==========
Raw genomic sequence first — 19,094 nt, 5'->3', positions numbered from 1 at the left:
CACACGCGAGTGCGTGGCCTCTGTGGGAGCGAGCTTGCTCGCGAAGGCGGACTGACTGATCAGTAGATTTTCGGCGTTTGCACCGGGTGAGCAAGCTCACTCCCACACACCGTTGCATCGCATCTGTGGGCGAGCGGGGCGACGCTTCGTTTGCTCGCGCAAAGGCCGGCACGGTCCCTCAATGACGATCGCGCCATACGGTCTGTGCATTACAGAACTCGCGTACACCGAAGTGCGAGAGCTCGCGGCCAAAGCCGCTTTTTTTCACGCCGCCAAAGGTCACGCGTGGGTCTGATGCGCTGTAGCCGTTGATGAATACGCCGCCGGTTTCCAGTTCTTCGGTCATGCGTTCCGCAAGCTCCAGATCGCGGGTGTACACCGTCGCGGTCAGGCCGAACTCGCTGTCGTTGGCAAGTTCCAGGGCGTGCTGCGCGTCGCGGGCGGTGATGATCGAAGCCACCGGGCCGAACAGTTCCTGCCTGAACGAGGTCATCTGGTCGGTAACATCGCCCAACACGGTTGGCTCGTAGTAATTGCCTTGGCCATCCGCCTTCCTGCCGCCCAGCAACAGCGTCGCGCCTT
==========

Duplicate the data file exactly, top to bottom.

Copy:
Raw genomic sequence first — 19,094 nt, 5'->3', positions numbered from 1 at the left:
CACACGCGAGTGCGTGGCCTCTGTGGGAGCGAGCTTGCTCGCGAAGGCGGACTGACTGATCAGTAGATTTTCGGCGTTTGCACCGGGTGAGCAAGCTCACTCCCACACACCGTTGCATCGCATCTGTGGGCGAGCGGGGCGACGCTTCGTTTGCTCGCGCAAAGGCCGGCACGGTCCCTCAATGACGATCGCGCCATACGGTCTGTGCATTACAGAACTCGCGTACACCGAAGTGCGAGAGCTCGCGGCCAAAGCCGCTTTTTTTCACGCCGCCAAAGGTCACGCGTGGGTCTGATGCGCTGTAGCCGTTGATGAATACGCCGCCGGTTTCCAGTTCTTCGGTCATGCGTTCCGCAAGCTCCAGATCGCGGGTGTACACCGTCGCGGTCAGGCCGAACTCGCTGTCGTTGGCAAGTTCCAGGGCGTGCTGCGCGTCGCGGGCGGTGATGATCGAAGCCACCGGGCCGAACAGTTCCTGCCTGAACGAGGTCATCTGGTCGGTAACATCGCCCAACACGGTTGGCTCGTAGTAATTGCCTTGGCCATCCGCCTTCCTGCCGCCCAGCAACAGCGTCGCGCCTT